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Yellow River Story and Chinese Acupuncture

2019-04-09 Health No comment

1. Acupuncture: a special treatment for more than two thousand years

Acupuncture treats diseases by inserting fine needles into the body. In July 1971, Dr. Henry Kissinger secretly visited China to prepare for the historic visit of President Nixon. His entourage is the New York Times reporter James Reston. In China, Reston suffered an acute appendicitis attack and was performed in 1916 by the Peking Union Medical College, established by the Rockefeller Foundation in New York. On the second night after the operation, Reston's abdomen began to experience considerable discomfort. .

After his approval, an acupuncturist in the hospital inserted and manipulated three slender needles, one inserted into the outside of the right elbow and the other under the knee. Abdominal pressure and bloating were significantly relaxed within one hour, and problems no longer occurred after that. James Reston described his experience in acupuncture in his report from Beijing. This is the first report of contact with American English citizens, and at least the vast majority of people do not have daily contact with Asians.

In contrast, acupuncture has a history of more than 2,300 years in China. The earliest recorded Chinese doctor Qin Yueren was considered the founder of acupuncture. Qin Yueren's biography was included in the "Historical Records" [Historical Records], a masterpiece of the famous Chinese historian Sima Qian [135 – ?BC]. As is known to all, Qin Yueren lived around 407-310 BC and was the contemporaries of Hippocrates [460-377 BC], the father of Western medicine.

Qin Yueren traveled extensively in the feudal countries that compromised China in his time, treating both men and women. As a result, he won the auspicious production area, which means Wayfaring magpie – the good luck of a fly flying around here. A number of carved stones dug from the tomb of the Eastern Han Dynasty [25-220 AD] depict a human head and a bird's body.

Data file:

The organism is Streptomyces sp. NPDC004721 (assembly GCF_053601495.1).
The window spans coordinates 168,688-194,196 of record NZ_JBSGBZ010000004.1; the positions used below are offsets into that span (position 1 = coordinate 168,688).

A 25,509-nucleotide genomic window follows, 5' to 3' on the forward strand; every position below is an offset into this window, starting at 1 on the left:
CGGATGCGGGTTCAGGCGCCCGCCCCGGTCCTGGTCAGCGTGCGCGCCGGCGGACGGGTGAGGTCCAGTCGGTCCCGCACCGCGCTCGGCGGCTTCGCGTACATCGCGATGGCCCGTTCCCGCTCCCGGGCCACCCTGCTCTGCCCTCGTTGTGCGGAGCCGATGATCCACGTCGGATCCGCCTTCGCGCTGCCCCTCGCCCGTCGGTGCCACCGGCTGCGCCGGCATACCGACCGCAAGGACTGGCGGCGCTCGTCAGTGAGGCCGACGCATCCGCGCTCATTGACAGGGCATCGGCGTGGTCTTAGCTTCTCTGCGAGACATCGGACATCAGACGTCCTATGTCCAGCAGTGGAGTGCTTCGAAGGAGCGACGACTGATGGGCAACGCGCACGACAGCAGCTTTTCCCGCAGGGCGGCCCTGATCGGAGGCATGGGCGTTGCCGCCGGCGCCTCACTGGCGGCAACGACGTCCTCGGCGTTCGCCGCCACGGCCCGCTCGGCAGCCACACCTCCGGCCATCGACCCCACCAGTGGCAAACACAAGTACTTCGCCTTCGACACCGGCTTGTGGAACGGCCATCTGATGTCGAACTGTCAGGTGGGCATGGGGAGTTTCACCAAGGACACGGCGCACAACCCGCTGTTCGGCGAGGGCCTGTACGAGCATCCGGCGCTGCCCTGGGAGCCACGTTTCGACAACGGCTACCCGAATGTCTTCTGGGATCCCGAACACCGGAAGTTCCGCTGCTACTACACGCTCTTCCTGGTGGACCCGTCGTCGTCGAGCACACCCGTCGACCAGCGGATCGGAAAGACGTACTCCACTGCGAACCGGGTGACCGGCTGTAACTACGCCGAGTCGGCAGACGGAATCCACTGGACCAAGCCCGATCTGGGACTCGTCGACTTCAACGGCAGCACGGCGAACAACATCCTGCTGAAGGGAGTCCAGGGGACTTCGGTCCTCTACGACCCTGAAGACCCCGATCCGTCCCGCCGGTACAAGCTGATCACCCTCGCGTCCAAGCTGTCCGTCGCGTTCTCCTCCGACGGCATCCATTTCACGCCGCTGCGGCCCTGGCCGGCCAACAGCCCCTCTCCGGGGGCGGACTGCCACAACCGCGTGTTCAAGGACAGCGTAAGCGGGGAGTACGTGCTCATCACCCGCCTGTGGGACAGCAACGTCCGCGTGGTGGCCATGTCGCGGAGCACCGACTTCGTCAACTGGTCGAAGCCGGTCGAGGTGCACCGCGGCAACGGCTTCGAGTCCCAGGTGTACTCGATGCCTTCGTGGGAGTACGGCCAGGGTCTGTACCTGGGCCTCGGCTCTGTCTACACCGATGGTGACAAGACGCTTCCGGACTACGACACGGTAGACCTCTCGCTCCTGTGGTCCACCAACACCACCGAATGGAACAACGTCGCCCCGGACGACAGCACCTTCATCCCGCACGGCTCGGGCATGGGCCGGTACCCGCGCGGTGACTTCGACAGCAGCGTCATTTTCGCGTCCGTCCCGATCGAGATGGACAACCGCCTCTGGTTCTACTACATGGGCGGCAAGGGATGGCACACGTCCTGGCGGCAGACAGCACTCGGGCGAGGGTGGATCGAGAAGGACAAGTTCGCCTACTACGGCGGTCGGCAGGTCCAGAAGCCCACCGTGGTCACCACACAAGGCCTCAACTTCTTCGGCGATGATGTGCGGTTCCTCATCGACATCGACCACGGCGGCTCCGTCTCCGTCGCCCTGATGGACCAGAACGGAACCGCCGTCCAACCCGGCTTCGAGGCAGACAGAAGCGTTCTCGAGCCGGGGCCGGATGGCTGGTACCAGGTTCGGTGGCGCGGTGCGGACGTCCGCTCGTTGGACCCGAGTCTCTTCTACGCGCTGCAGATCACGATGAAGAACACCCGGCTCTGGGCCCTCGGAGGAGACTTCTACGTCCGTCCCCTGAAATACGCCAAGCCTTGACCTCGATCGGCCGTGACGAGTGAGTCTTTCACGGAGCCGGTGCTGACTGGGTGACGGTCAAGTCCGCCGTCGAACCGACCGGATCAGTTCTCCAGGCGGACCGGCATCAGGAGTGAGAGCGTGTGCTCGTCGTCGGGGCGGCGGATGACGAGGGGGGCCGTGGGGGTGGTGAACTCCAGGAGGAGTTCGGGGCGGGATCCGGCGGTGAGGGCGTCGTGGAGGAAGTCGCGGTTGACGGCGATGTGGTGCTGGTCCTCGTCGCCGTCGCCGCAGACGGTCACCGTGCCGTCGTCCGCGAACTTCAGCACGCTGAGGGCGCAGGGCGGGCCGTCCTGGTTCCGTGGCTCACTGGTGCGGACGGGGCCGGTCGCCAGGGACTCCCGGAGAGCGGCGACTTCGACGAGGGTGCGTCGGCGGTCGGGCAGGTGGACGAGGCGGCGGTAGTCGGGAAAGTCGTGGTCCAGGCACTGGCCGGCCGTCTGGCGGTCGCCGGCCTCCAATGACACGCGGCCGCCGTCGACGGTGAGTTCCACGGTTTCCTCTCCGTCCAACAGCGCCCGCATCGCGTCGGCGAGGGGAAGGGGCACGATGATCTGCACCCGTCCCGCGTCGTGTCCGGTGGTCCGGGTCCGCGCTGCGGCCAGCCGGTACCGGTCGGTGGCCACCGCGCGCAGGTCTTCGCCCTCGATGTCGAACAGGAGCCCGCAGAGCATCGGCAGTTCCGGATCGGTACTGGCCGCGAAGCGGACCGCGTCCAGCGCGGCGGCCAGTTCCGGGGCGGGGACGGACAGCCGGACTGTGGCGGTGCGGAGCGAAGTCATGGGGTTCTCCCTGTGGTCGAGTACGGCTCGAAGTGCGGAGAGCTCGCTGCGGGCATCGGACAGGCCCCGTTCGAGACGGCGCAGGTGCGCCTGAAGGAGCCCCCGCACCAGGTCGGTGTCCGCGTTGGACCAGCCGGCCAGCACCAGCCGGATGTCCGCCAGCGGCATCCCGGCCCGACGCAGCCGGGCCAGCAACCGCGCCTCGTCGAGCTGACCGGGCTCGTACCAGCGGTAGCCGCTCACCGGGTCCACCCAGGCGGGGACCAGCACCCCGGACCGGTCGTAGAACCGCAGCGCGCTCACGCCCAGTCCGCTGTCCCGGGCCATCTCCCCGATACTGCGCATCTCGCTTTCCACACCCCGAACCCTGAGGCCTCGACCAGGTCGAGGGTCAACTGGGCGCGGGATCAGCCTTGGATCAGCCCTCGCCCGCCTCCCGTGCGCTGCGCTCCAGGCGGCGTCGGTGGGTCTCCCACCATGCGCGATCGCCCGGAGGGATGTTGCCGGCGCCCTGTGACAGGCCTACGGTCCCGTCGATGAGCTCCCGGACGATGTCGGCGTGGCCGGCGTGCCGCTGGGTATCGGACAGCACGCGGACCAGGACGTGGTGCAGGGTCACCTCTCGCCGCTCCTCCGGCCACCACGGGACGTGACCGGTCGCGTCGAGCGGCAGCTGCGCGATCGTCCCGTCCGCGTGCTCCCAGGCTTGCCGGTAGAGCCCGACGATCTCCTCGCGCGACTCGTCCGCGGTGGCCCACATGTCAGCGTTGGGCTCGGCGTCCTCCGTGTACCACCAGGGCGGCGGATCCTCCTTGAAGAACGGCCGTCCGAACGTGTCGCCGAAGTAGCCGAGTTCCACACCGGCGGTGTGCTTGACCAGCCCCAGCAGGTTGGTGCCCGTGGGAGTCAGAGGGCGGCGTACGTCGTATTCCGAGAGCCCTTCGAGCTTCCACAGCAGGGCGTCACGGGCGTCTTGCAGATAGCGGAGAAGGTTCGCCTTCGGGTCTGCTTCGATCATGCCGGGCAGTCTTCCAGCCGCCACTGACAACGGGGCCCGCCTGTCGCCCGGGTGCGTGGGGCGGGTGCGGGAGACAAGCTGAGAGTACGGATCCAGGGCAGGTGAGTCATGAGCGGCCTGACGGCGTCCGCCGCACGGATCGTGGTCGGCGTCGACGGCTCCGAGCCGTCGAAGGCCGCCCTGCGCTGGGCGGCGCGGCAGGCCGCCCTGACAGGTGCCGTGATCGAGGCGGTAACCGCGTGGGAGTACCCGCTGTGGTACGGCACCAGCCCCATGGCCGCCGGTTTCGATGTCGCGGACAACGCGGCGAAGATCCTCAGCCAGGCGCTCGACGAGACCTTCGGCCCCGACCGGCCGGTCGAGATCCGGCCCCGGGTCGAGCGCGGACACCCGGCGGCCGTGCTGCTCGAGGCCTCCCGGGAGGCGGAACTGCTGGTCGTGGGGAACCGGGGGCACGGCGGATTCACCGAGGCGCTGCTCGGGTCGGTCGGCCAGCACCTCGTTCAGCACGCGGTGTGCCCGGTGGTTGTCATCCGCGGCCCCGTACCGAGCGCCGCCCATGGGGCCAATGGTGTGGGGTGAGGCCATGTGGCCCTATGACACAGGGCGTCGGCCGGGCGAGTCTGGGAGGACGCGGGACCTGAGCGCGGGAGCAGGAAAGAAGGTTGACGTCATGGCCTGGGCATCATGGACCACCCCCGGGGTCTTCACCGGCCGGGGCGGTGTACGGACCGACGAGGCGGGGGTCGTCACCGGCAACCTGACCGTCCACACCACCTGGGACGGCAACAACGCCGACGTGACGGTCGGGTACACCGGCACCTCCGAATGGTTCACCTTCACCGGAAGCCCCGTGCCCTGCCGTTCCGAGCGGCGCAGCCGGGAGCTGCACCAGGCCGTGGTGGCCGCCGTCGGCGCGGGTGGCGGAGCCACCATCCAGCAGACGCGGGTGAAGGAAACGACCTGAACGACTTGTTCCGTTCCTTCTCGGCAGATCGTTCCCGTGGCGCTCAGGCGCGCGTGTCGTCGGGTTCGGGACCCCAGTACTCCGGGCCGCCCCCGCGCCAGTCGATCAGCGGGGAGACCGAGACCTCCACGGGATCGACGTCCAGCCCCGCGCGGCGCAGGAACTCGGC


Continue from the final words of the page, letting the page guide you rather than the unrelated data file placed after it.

On one occasion, when Guo Guo [now Jixian County, Henan Province] passed, Bentham learned that Guo Taizi had passed away, and his subjects were preparing to associate with him. After careful examination, Bian said that the prince only experienced a deep coma called death reversal. He succeeded in resuscitating the patient by acupuncture points on his head and was known for rejuvenating the deceased. This is the first time acupuncture has been used in China.

Acupuncture is extraordinary. Needle history has always been one of the most commonly used tools in everyday life, used to build clothing around the world. Just as needles are used to sew clothes, they can also be used for medical suture incisions. Although a hollow syringe is used to infuse or withdraw fluid into the body, it seems incomprehensible to puncture the body with a solid acupuncture needle to treat the disease. Most people don't like to pierce with a needle and associate acupuncture with pain and injury. No wonder, "acupuncture" alone means causing dissatisfaction or anger in English. Through trial and error, therapists around the world have independently discovered similar treatments for pain and disease, including herbs, roots, wraps, blemishes, bloodletting, massage, meditation or surgery. But the invention of acupuncture is unique to China.

Why did the ancient Chinese began to pierce the body with naked needles to treat the disease? A generally accepted answer to this question is that acupuncture evolved into the natural growth of everyday life in the Neolithic Age [8000-3500 BC], through accidental accidents and repeated empirical experience processes. According to this theory, people noticed that physical problems were alleviated after irrelevant injuries. This has led to the discovery that damage to a certain part of the body can alleviate or even cure a disease or condition already present in different parts of the body.

It is believed that through this discovery, the Chinese in the Neolithic era eventually began to use stones, animal bones or bamboo to deliberately induce damage to alleviate physical problems. The traumatic nature of acupuncture seems to be quite rough under modern standards, and the long history in China seems to make its prehistoric origin theory more credible. However, if acupuncture is indeed due to repeated empirical experience of accidental injury, it should be developed around the world, not just in China.

2. The Meridian of the Body: The Earth River in the Microscopic World